The manner in which the religious parties are campaigning for Aasia Bibi’s hanging has given me many nightmares while living in the US capital. What if the Bible belt of the southern states in the US became as influential as the religious parties in Pakistan? The US Congress and Senate would add a constitutional amendment on blasphemy laws according to which anyone who believes in any prophet after Jesus would be sentenced to death. Under pressure from Washington, most European and South American countries and those with majority Christian populations would follow suit in making the Christian blasphemy law. Hindus, Buddhists and people of other religions would also be forced to pass such laws. What kind of world would we live in if all that should take place?

Whatever happens, the Blasphemy Law will be fully operational against Muslims because they were the ones who set the precedent. This means that the millions of Muslims living in non-Islamic countries would face persecution and may even be led to the gallows. Fundamentalists and extremists of every religion will justify Muslim persecution on the basis of their belief in a prophet who came after Jesus and other prophets and the way the people believing in this religion have been targeting Christians and other minorities in their own countries.

Lucky for the Muslims living in the US and other non-Islamic countries that no nation has blasphemy laws and Muslims can throw any greeting card in the wastebasket or even openly put down other religions without fear of reprisal. Of course, after 9/11, Muslims may be screened more at airports. Even the Indian ambassador to Washington, Ms Meera Shankar, was put through a body search for which India has lodged a strong protest with the US. One can see regular white Americans also being humbled at airports. Therefore, discrimination is there but Muslims never realise that they have worse practices in their own countries. They do not see a connection between the liberties they enjoy abroad in contrast to the persecution of minorities in their homelands.

Furthermore, Muslims in the US and other European countries are not taking discrimination lying down; they are fighting for their equal rights. Nowadays, US-based Muslim organisations are campaigning for the US government to allow them to send zakat money to other countries. The US put many restrictions on such charities under the pretext that such money is being used to fund Muslim terrorist organisations. The point is that Muslim organisations can challenge such laws publicly despite American sensitivity about the role of charitable organisations in funding jihad.

While Muslims enjoy such liberties in the western world, they are intolerant towards minorities in their own countries. Religious parties take the most hypocritical positions at home and abroad. They agitate for equal rights in the west and demonstrate to maintain the Blasphemy Law and hang a poor rural Christian like Aasia Bibi in Pakistan. Religious parties want democratic freedom when it comes to their own interests but become fascists when it is someone else’s right. For example, the Jamaat-e-Islami wants pure democracy and transparency in the country but in institutions under their control, like the Punjab University, they become a corrupt, tyrannical force. A similar pattern is repeated wherever religious parties gain control, be it in FATA or an educational institution.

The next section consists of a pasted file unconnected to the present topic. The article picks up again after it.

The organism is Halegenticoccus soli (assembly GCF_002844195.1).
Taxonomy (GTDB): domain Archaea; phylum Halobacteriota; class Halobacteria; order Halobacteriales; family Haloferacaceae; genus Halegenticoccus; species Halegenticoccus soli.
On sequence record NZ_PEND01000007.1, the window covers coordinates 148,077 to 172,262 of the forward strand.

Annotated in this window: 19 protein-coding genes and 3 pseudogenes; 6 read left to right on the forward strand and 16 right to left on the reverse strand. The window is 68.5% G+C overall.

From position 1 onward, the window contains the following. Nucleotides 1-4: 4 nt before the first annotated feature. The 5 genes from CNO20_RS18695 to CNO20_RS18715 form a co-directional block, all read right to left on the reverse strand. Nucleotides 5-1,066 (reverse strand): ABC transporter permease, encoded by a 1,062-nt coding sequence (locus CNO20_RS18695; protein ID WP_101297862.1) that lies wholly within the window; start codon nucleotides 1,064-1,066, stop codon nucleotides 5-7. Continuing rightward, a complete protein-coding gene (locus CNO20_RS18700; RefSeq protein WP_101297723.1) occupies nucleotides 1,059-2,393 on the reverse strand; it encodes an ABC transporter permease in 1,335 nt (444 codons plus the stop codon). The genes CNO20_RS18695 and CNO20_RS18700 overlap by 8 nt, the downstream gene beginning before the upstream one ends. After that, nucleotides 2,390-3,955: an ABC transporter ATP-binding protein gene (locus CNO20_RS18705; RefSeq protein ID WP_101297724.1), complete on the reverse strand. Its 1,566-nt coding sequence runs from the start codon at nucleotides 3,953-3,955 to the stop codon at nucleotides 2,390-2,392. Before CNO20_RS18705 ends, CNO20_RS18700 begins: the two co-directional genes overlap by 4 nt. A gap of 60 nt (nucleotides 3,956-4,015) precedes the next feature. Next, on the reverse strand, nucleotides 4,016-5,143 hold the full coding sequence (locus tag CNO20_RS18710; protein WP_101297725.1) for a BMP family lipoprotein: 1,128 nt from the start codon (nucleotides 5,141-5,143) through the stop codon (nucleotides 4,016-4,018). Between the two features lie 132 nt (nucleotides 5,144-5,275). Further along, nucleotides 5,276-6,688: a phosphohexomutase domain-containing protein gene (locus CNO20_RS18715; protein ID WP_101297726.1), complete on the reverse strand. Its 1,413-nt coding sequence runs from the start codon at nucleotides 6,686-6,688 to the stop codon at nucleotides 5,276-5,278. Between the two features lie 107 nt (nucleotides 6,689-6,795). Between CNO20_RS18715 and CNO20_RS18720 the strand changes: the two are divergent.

Aasia Bibi’s case does not make much sense. Having lived with many rural Christians — who are mostly very poor and are considered untouchables — I know that these poor souls are incapable of committing the crimes they are accused of. Most of the time, the grudging ‘Muslim masters’ register such cases to punish them for disobeying or refusing to do free work. Muslim organisations are up in arms to free Aafia Siddiqui for violating US laws but show no compassion for Aasia Bibi. Obviously, this is a crude example of double standards. …

Read more : WICHAAR

A column about Aafia Siddiqui

The Aafia mafia – by Fasi Zaka

Her ex-husband rubbishes many of her claims, and the family of Dr Aafia won’t let the media speak to her children who can shed light on what really happened ….

About a year ago, I wrote a column that got the ghairat brigade on my case. The gist of the column was that the trial in the US was based on a case of evidence, and lack of, that the US had full control over in the alleged attempt to shoot a US soldier by Dr Aafia Siddiqui. That she would get a fair trial was dubious, plus the case was opportunistic because the US took the easy way out and didn’t prosecute her for her alleged links to al Qaeda but instead for a shooting during a questioning. She was, after all wanted for links to terrorism initially. Then of course, one of the main problems is the US took a third party national from Afghanistan for a trial in their domestic courts.

The offending opinion which got the aforementioned ghairat specialists riled up, which I still subscribe to, is that from what we know Dr Aafia cannot be categorically described as innocent or guilty.

Before she went missing, before the alleged shooting, Dr Aafia was on the radar as an enabler of terrorism. A UN commission described her as a member of al Qaeda, Sheikh Khalid Mohammed gave her name to the US and court records show her as the second wife of an al Qaeda member. One of her uncle’s claims to have met her when she was supposedly in detention in Afghanistan by the US during her missing year’s period. Her ex-husband rubbishes many of her claims, and the family of Dr Aafia won’t let the media speak to her children who can shed light on what really happened. …

Read more >> THE EXPRESS TRIBUNE

Is he in danger of being involved in the Imran Farooq investigation? Why is he suddenly all concerned about international powers targeting him?

MQM would have cut ties with US over Aafia: Altaf

KARACHI: Had the Muttahida Qaumi Movement (MQM) been in power, it would have severed all ties with the US and its allies over the inhuman sentence of the daughter of the nation Dr Aafia Siddiqui by the US court, MQM chief Altaf Hussain said on Saturday. ….

Read more >> Daily Times